Proof that the eurozone debt crisis is far from over came as Prime Minister Mario Monti of Italy said he might look for financial help from the rescue fund to shore up the country’s bonds.
Reuters reported Wednesday that Monti addressed the issue on Tuesday after a meeting of finance ministers in Brussels. Italy’s borrowing costs have risen to the point that they could reach unsustainable levels above 7%. Yields fell below 6% on Tuesday after having risen above it the day before, as markets worried that Italy would be the next nation to succumb to debt woes. Italy, the eurozone's third-largest economy, is seen as too big to bail out, and the mere suggestion that it might require aid was another factor to worry already-spooked investors.
Speaking of the European Stability Mechanism (ESM), Monti was quoted saying, "It would be hazardous to say that Italy would never use (the ESM). Italy may be interested."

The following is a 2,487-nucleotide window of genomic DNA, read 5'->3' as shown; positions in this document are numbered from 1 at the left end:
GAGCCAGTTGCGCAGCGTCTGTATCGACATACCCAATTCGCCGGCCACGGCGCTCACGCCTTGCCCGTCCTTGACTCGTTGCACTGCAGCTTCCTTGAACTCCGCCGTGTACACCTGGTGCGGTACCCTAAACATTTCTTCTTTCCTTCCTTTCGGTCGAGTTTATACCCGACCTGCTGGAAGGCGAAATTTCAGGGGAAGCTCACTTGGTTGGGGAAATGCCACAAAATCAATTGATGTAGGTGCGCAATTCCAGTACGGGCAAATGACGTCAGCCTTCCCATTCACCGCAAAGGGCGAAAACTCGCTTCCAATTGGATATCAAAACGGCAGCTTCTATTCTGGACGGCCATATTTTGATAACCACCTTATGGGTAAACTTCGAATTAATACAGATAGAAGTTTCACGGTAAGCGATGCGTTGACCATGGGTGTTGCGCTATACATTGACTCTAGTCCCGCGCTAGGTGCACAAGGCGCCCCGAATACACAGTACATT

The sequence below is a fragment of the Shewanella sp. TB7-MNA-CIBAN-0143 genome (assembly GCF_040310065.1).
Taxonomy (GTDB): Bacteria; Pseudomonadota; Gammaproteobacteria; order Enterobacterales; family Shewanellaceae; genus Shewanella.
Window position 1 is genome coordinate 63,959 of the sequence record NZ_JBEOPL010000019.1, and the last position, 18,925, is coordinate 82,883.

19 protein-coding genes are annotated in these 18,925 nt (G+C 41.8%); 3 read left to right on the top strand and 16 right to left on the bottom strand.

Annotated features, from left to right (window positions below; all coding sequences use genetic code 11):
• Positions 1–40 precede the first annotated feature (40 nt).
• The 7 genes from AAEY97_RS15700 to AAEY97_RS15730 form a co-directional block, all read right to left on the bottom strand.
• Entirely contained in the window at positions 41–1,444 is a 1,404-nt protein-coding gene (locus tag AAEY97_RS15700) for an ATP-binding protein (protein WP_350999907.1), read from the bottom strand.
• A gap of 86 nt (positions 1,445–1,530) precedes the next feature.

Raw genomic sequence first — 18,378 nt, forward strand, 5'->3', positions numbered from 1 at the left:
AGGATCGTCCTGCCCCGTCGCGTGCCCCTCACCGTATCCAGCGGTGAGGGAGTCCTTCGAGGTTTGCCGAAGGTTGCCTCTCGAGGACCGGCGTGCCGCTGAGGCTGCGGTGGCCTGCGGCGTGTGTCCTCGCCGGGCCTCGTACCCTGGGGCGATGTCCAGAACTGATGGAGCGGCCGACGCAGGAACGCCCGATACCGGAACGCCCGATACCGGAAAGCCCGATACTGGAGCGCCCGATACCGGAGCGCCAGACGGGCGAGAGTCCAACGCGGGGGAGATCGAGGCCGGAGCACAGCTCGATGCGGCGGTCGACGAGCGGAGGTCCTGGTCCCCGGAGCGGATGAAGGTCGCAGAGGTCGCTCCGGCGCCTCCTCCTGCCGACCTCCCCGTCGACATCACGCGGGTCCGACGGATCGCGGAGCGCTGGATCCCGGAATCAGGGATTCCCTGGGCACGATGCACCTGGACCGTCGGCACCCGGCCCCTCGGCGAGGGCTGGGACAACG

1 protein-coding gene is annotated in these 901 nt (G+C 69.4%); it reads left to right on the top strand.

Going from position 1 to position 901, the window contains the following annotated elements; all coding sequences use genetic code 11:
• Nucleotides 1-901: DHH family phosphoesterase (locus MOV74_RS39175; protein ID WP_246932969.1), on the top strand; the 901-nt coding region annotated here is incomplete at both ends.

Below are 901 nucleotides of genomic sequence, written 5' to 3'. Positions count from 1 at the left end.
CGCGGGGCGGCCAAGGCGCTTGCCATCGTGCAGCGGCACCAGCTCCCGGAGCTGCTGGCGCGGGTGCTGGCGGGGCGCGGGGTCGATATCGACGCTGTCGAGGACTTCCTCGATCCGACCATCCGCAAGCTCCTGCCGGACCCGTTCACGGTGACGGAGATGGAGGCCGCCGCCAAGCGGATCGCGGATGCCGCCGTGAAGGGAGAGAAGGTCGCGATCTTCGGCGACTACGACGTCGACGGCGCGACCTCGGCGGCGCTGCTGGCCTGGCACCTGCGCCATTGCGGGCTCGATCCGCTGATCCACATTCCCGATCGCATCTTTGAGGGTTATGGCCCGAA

Monti’s comments did nothing to reassure markets, already disappointed at the outcome of the meeting. They had expected more action than what was agreed on—an extra year for Spain to meet deficit reduction targets, a structure for the aid package for the country’s troubled banks. Madrid was given until 2014 to hit agreed-upon debt levels, provided that it enacted additional budget cuts.
Bloomberg reported that Prime Minister Mariano Rajoy of Spain announced those budget cuts in a package before the Spanish Parliament on Wednesday, along with additional tax increases. The new austerity program, Rajoy’s fourth in seven months, is designed to trim a further 65 billion euros ($80 billion) from the budget over the next 2½ years, a move that raises the risk of a deeper recession.
Among the measures announced by Rajoy are an increase in sales tax from 18% to 21%; elimination of a tax rebate for homebuyers and a year-end bonus for some public employees; reductions in unemployment benefits; and consolidation of some local governments. This brings the budget cuts to approximately double the ones Rajoy announced earlier.